Grade: C-

If there were still strings of drive-ins across the country, there’d be a place for this bruising but brainless teen action-melodrama as the bottom half of a double bill no one would watch very closely (though it would need to be severely trimmed from its unconscionably long 106-minute running-time—which wouldn’t be difficult, as much of it is devoted to what amount to musical montages of training sessions with thumping background scores). But the drive-in is a thing of the past, alas, as are double features, and about the only place left for a picture like “Never Back Down” is on Spike-TV, along with previous classics of the genre like the “No Retreat, No Surrender” and “Best of the Best” series.

Insofar as plot is concerned (to use the term loosely), the movie—an obvious effort to capitalize on the current popularity of boxing-with-kickboxing-and-wrestling bouts—could just as well have been titled “The Mixed Martial Arts Kid,” if it weren’t for the fact that Sean Faris, the Tom Cruise lookalike—down to the same vacant smile and wooden demeanor—who plays supposed highschooler Jake Tyler, looks way too old to be called a kid (or play a highschooler). Jake, an Iowa teen guilt-ridden over the death of his father, whom he didn’t stop from driving drunk, moves with his mom (Leslie Hope) and younger brother (Wyatt Smith) to Orlando so his bro can take advantage of a tennis scholarship. But because of You-Tube, Jake’s reputation comes with him—he was caught on film in a notorious brawl on the football field—and the local champ in underground fight contests, arrogant Ryan McCarthy (Cam Gigandet), wants to take him on pronto and show everybody who’s boss. So Ryan has his blonde bombshell of a girlfriend, Baja (!) (Amber Heard), entice Jake to a party where he goads the poor guy—via references to his father, sure to set him off—into a quick beating.

Luckily Jake’s already found an obligatory goofy sidekick named Max (Evan Peters), a wannabe fighter himself, who introduces his new pal to the Mr. Miyagi character, towering Jean Roqua (Djimon Hounsou), who runs a gym in which Jake enrolls. It turns out that Roqua has a guilt complex, too—he left Senegal after failing to prevent the murder of his brother, poisoning his relationship with his father—and he teaches Jake the skills he needs, though he doesn’t want the youngster to fight out of anger. As if this weren’t routine enough, Jake and Baja become an item when she regrets her role in Ryan’s nastiness and breaks up with him, leading Ryan to lure Jake into another fight by—you got it—thrashing Max. It all ends in a rib-cracking melee in a parking lot (shades of “Step Up 2 the Street,” though not in the rain), in which—of course—our boy snatches victory the jaws of defeat.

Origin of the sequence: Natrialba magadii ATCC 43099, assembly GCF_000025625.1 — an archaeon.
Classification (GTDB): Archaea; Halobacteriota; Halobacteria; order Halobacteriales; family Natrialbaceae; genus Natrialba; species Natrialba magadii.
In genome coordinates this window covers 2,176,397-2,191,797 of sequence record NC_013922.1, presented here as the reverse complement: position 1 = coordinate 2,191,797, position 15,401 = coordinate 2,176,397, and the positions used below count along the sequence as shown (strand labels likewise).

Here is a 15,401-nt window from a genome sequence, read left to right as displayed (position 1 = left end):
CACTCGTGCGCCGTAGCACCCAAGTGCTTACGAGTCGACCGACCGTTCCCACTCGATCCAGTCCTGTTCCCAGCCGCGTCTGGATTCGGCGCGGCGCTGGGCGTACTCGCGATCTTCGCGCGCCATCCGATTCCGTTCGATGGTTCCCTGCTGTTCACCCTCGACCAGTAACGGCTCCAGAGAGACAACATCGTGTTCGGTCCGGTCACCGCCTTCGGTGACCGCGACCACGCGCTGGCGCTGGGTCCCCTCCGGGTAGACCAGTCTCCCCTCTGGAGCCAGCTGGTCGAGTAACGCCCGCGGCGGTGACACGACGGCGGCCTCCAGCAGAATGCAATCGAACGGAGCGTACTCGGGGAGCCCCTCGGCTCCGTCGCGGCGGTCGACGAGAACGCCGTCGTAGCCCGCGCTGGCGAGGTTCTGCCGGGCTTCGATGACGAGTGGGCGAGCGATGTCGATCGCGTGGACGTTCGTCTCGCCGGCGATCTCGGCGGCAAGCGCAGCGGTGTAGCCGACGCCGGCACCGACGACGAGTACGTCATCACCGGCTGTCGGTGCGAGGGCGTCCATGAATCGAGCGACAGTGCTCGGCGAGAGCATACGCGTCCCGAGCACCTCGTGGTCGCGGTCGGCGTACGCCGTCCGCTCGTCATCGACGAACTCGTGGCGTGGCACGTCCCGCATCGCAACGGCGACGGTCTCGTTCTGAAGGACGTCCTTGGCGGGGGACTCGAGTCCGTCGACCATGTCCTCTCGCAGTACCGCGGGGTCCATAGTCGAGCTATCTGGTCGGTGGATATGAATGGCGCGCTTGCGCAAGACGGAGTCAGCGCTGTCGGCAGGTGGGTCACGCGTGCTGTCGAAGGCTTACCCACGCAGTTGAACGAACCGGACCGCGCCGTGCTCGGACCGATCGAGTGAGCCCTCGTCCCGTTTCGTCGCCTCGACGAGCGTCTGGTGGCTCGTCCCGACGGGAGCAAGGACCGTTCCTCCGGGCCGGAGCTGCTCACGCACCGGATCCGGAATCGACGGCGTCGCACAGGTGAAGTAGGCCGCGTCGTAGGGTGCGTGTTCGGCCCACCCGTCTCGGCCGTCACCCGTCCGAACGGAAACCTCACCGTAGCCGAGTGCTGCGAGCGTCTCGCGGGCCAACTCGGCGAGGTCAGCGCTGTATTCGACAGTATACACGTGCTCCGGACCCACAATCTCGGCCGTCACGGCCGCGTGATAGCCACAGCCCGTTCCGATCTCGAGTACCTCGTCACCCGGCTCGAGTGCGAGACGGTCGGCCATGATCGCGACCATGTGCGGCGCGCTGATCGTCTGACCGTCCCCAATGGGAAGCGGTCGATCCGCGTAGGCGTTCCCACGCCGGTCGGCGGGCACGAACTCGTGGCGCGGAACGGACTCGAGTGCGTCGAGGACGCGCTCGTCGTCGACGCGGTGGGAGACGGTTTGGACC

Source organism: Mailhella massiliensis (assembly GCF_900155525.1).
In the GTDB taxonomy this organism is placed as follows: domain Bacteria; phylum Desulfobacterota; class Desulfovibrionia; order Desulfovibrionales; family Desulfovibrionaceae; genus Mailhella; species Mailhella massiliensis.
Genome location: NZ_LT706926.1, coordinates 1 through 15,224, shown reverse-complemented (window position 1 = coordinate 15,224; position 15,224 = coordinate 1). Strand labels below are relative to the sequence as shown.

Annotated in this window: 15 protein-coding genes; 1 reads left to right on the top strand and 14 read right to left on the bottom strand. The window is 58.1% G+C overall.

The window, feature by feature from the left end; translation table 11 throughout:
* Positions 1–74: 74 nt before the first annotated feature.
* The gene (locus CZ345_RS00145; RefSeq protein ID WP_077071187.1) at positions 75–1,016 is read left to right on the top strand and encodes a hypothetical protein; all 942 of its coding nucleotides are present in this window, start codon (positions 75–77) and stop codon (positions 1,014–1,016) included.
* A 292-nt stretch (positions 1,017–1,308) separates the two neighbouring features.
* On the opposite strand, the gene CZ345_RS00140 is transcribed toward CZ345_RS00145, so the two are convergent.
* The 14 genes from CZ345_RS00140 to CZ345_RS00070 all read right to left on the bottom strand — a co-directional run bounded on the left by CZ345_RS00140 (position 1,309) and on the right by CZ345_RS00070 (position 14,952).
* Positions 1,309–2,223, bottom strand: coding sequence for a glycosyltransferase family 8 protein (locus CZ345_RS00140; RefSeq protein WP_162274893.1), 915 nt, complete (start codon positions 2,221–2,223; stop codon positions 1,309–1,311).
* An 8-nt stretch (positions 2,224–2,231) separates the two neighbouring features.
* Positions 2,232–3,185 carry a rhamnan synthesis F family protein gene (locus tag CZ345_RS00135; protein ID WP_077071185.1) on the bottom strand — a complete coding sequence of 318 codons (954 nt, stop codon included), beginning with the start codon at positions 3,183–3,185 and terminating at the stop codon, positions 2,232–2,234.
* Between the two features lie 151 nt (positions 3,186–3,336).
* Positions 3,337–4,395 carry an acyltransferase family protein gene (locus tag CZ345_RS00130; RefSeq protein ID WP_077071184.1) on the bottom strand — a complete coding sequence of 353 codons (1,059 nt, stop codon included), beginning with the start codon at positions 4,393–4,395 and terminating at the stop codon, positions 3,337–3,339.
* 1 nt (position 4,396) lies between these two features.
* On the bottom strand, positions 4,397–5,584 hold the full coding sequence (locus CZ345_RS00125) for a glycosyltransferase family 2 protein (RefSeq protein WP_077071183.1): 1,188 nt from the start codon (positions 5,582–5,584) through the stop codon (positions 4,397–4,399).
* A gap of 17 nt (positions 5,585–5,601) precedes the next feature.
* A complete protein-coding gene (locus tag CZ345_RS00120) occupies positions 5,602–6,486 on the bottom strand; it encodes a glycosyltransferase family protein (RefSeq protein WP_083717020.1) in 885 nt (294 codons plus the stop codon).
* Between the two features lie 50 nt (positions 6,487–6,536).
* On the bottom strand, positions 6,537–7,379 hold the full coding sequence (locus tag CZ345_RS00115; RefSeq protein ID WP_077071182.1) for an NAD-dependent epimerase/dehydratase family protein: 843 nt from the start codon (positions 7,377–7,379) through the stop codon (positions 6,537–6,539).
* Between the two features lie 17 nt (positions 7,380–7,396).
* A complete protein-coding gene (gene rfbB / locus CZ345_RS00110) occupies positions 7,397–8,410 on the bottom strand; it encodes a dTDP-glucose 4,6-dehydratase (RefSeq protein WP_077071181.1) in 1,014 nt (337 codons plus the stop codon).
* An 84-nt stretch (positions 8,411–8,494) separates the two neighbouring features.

This is all pure formula, of course, and as far as that goes it’s actually superior, from a technical perspective, to the direct-to-DVD stuff that usually fills the genre, although there are entirely too many of those “Rocky”-syle training montages and the fight sequences (shot by Lukas Ettlin and edited by Victor Du Bois and Debra Winstead) go in for swooning camerawork and whiplash cuts that leave them a blur. (The animated CSI-style “special effects” to show ribs breaking in the final bouts are a mistake, too.) And though the cast can’t do much to elevate the trite material, some of them—Hounsou, Hope, tyke Smith, even the blank but handsome Faris—are better than the norm in movies of this ilk. (On the other hand, Heard is flummoxed by a part that requires her on the one hand to play a good girl but soon has her wrestling around with Jake on his bedroom floor after trying on his sparring gloves and saying—in what has to be the movie’s worst line among many bad ones—“Oh, they’re still sweaty!” And who could play a coed named Baja, anyway? Peters’ nerdy Max and Gigandet’s smirking Ryan—who, of course, turns out to have daddy issues too—aren’t much better.)

But what really sinks “Never Back Down” is the attempt to add some depth to what’s just an old-fashioned sock-and-rock-‘em story with dime-store psychological cliches about guilt, self-restraint, determination and redemption. The messages they convey are completely muddled in the end, anyway—ultimately all you take from the picture is the old saw that “a guy’s gotta do what he’s gotta do”—but even worse is that they too often slow things to a crawl while we have to listen to another impassioned speech or sit through one more flashback to Jake and his dead dad (a character played—in a sure sign of desperation—by one of the producers). Get rid of that rubbish and lop off a training montage or two, and you might have a dumb but effective slice of mixed martial-arts mayhem that would fit nicely into Spike’s two-hour program slots.

In its current overlong, teach-me-a-lesson form, though, “Never Back Down” is like a match that delivers a few good punches but drags on to a dull and predictable end.